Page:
The Jurors in El Chapo Trial Will Stay Anonymous After California Gang Threats
Jurors would ‘likely’ fear the kingpin’s alleged violent past, a district judge ruled.
The men and women picked to be jurors for the trial of drug kingpin Joaquin Guzman—better known by his alias El Chapo—have been granted special protections due to his notorious reputation.
A New York judge ruled Monday that there were “strong and credible reasons to believe the jury needs protection” and said that anyone chosen to be a juror would be anonymous and partially sequestered.
The ruling means jurors will remain hidden from the public inside the courthouse, will be escorted to and from the trial, and their personal details will not be revealed to the defense, prosecution, or the press.
Although the Mexican druglord hasn’t been charged with any violent crime, the indictment against him alleges that he employed hitmen as leader of the Sinaloa cartel, which, according to the judge’s ruling, carried out “hundreds” of violent acts, “including murders, assaults, and kidnappings.”
Guzman’s indictment claims he used the hitmen, known as “sicaros,” to punish disloyal members of the cartel and to protect members from arrest by “silencing potential witnesses and retaliating against those who provided information to law enforcement.”
As such, the judge agreed with the government that the indictment against Guzman would “cause a juror to reasonably fear for his or her own safety” and therefore warranted a very rare anonymous and partially sequestered jury.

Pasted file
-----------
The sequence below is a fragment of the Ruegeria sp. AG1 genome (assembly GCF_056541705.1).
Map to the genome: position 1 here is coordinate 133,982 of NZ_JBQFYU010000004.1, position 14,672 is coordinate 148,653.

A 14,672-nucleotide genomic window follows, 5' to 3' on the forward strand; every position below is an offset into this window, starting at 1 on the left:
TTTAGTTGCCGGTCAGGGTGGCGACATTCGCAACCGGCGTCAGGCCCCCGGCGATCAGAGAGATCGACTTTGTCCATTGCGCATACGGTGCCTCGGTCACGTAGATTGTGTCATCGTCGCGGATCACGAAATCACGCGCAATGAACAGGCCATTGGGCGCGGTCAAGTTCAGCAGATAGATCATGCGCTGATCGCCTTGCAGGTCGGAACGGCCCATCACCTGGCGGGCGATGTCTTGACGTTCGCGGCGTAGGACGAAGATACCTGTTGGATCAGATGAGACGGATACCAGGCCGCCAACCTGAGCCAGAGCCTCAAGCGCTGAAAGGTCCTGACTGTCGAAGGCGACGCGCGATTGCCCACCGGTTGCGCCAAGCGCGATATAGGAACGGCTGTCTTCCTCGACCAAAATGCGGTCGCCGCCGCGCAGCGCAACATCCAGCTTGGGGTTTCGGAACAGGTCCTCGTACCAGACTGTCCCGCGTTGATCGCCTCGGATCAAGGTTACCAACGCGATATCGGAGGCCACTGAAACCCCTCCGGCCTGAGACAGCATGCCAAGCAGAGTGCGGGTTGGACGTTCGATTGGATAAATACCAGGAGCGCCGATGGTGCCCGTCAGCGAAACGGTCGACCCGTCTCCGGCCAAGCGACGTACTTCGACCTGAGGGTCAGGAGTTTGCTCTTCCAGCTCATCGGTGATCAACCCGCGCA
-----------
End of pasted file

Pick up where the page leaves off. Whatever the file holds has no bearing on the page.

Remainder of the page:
The judge also noted that jurors were likely to experience significant media attention and that there appears to be people “apparently not under the defendant’s control” who have expressed a desire to help Guzman.
The judge specifically noted a group of prisoners in California who released a video pledging to be “hitmen who are going to take care” of him, adding that he had “more than 3,500 soldiers” willing to help.
Guzman’s attorney opposed the motion for an anonymous jury, saying previously that jurors have nothing to fear and that granting anonymity would unfairly prejudice the jurors against Guzman.
Eduardo Balarezo said last week: “Such an order would unduly burden Mr. Guzman’s presumption of innocence, impair his ability to conduct meaningful voir dire [examination of potential jurors], and create the extremely unfair impression that he is a dangerous person from whom the jury must be protected.”
Guzman has pleaded not guilty to a 17-count indictment alleging that he led a global drug-smuggling operation as the leader of the Sinaloa cartel from 1984 to 2014 and was responsible for violence against rivals.
The trial will kick off in September.